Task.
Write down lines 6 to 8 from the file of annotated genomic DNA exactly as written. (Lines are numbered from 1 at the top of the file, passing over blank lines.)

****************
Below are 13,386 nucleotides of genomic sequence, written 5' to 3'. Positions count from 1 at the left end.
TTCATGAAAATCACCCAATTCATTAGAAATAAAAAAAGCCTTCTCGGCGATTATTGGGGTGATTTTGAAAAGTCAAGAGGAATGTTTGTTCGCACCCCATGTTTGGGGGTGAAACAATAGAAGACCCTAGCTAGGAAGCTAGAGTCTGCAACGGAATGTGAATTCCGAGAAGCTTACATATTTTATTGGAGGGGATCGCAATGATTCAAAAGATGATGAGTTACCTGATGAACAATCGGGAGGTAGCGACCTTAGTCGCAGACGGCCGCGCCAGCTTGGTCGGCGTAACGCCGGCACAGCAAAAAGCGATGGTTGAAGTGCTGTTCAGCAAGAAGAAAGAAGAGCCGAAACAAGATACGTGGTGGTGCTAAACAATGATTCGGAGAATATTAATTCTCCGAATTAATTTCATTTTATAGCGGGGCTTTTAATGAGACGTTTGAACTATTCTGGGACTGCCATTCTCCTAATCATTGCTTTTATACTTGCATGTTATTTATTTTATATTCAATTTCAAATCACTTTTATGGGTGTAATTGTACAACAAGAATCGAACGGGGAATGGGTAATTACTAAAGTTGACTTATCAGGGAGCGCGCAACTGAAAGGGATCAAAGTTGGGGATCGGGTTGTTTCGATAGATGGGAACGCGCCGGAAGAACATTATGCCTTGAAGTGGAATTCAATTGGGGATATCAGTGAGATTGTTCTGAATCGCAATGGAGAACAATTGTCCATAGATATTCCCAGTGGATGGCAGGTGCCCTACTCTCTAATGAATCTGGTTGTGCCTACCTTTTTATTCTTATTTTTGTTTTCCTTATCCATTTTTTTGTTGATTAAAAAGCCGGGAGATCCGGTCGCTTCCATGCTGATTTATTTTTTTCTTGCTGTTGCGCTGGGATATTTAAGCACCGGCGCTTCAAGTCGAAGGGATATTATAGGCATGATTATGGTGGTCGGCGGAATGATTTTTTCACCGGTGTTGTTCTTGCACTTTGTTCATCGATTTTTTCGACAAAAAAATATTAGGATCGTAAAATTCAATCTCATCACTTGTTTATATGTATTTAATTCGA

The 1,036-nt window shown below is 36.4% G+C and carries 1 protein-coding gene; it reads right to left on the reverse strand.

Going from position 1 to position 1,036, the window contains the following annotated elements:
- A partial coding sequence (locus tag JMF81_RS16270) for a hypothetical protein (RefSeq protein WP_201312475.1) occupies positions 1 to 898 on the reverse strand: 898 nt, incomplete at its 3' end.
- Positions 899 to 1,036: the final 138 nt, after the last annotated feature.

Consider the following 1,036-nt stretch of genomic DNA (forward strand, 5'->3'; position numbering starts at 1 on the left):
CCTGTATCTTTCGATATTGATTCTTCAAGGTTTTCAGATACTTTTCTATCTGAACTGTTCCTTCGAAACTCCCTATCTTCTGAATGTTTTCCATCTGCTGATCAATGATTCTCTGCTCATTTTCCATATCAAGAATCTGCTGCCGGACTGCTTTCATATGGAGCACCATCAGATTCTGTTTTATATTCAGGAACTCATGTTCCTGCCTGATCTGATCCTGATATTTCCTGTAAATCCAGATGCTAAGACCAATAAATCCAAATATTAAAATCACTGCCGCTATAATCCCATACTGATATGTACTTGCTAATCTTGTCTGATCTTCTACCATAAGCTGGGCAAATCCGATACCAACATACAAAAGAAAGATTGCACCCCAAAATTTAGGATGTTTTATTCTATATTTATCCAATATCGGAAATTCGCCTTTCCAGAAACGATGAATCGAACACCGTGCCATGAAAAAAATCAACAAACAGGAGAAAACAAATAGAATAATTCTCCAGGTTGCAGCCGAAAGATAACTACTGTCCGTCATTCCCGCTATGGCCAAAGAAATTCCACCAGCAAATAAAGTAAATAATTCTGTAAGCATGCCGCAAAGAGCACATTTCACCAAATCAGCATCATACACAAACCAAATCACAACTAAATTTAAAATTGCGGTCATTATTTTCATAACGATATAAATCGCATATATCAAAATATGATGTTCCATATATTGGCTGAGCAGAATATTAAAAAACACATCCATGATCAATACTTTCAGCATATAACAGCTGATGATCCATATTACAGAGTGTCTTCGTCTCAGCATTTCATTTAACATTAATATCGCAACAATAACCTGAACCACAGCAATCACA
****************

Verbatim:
- Positions 899 to 1,036: the final 138 nt, after the last annotated feature.

Consider the following 1,036-nt stretch of genomic DNA (forward strand, 5'->3'; position numbering starts at 1 on the left):
CCTGTATCTTTCGATATTGATTCTTCAAGGTTTTCAGATACTTTTCTATCTGAACTGTTCCTTCGAAACTCCCTATCTTCTGAATGTTTTCCATCTGCTGATCAATGATTCTCTGCTCATTTTCCATATCAAGAATCTGCTGCCGGACTGCTTTCATATGGAGCACCATCAGATTCTGTTTTATATTCAGGAACTCATGTTCCTGCCTGATCTGATCCTGATATTTCCTGTAAATCCAGATGCTAAGACCAATAAATCCAAATATTAAAATCACTGCCGCTATAATCCCATACTGATATGTACTTGCTAATCTTGTCTGATCTTCTACCATAAGCTGGGCAAATCCGATACCAACATACAAAAGAAAGATTGCACCCCAAAATTTAGGATGTTTTATTCTATATTTATCCAATATCGGAAATTCGCCTTTCCAGAAACGATGAATCGAACACCGTGCCATGAAAAAAATCAACAAACAGGAGAAAACAAATAGAATAATTCTCCAGGTTGCAGCCGAAAGATAACTACTGTCCGTCATTCCCGCTATGGCCAAAGAAATTCCACCAGCAAATAAAGTAAATAATTCTGTAAGCATGCCGCAAAGAGCACATTTCACCAAATCAGCATCATACACAAACCAAATCACAACTAAATTTAAAATTGCGGTCATTATTTTCATAACGATATAAATCGCATATATCAAAATATGATGTTCCATATATTGGCTGAGCAGAATATTAAAAAACACATCCATGATCAATACTTTCAGCATATAACAGCTGATGATCCATATTACAGAGTGTCTTCGTCTCAGCATTTCATTTAACATTAATATCGCAACAATAACCTGAACCACAGCAATCACA